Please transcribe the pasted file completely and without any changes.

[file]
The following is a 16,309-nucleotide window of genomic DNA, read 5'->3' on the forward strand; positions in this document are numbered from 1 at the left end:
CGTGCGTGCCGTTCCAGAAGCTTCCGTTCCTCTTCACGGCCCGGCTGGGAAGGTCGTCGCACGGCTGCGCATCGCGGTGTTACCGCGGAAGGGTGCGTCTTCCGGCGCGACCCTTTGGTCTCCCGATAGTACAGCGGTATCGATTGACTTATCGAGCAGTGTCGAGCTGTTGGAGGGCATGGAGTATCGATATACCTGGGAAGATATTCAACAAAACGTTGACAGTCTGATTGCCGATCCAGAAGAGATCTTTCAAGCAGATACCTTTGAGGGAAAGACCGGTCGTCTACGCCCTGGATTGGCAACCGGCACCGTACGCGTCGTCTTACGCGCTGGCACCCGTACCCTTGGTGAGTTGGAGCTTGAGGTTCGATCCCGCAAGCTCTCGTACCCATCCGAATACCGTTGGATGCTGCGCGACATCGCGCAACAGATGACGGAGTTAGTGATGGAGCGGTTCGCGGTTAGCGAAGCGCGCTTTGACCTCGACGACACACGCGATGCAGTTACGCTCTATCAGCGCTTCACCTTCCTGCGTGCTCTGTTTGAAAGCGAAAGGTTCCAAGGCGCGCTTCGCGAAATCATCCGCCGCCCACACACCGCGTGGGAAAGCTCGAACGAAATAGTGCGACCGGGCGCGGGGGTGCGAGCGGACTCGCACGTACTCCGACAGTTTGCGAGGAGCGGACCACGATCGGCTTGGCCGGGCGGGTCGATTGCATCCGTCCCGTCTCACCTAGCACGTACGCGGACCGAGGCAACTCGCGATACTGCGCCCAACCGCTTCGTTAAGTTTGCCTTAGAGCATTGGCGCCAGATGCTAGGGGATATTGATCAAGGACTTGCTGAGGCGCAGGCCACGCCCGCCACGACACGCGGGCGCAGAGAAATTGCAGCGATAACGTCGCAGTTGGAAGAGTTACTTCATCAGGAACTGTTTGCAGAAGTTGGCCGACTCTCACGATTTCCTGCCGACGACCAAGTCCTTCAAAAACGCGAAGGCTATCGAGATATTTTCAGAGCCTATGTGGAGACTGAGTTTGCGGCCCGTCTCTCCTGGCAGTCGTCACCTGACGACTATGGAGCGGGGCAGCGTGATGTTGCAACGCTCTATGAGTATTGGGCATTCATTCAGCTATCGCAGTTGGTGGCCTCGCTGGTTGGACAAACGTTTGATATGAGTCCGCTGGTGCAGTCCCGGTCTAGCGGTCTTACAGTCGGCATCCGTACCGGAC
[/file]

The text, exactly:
The following is a 16,309-nucleotide window of genomic DNA, read 5'->3' on the forward strand; positions in this document are numbered from 1 at the left end:
CGTGCGTGCCGTTCCAGAAGCTTCCGTTCCTCTTCACGGCCCGGCTGGGAAGGTCGTCGCACGGCTGCGCATCGCGGTGTTACCGCGGAAGGGTGCGTCTTCCGGCGCGACCCTTTGGTCTCCCGATAGTACAGCGGTATCGATTGACTTATCGAGCAGTGTCGAGCTGTTGGAGGGCATGGAGTATCGATATACCTGGGAAGATATTCAACAAAACGTTGACAGTCTGATTGCCGATCCAGAAGAGATCTTTCAAGCAGATACCTTTGAGGGAAAGACCGGTCGTCTACGCCCTGGATTGGCAACCGGCACCGTACGCGTCGTCTTACGCGCTGGCACCCGTACCCTTGGTGAGTTGGAGCTTGAGGTTCGATCCCGCAAGCTCTCGTACCCATCCGAATACCGTTGGATGCTGCGCGACATCGCGCAACAGATGACGGAGTTAGTGATGGAGCGGTTCGCGGTTAGCGAAGCGCGCTTTGACCTCGACGACACACGCGATGCAGTTACGCTCTATCAGCGCTTCACCTTCCTGCGTGCTCTGTTTGAAAGCGAAAGGTTCCAAGGCGCGCTTCGCGAAATCATCCGCCGCCCACACACCGCGTGGGAAAGCTCGAACGAAATAGTGCGACCGGGCGCGGGGGTGCGAGCGGACTCGCACGTACTCCGACAGTTTGCGAGGAGCGGACCACGATCGGCTTGGCCGGGCGGGTCGATTGCATCCGTCCCGTCTCACCTAGCACGTACGCGGACCGAGGCAACTCGCGATACTGCGCCCAACCGCTTCGTTAAGTTTGCCTTAGAGCATTGGCGCCAGATGCTAGGGGATATTGATCAAGGACTTGCTGAGGCGCAGGCCACGCCCGCCACGACACGCGGGCGCAGAGAAATTGCAGCGATAACGTCGCAGTTGGAAGAGTTACTTCATCAGGAACTGTTTGCAGAAGTTGGCCGACTCTCACGATTTCCTGCCGACGACCAAGTCCTTCAAAAACGCGAAGGCTATCGAGATATTTTCAGAGCCTATGTGGAGACTGAGTTTGCGGCCCGTCTCTCCTGGCAGTCGTCACCTGACGACTATGGAGCGGGGCAGCGTGATGTTGCAACGCTCTATGAGTATTGGGCATTCATTCAGCTATCGCAGTTGGTGGCCTCGCTGGTTGGACAAACGTTTGATATGAGTCCGCTGGTGCAGTCCCGGTCTAGCGGTCTTACAGTCGGCATCCGTACCGGAC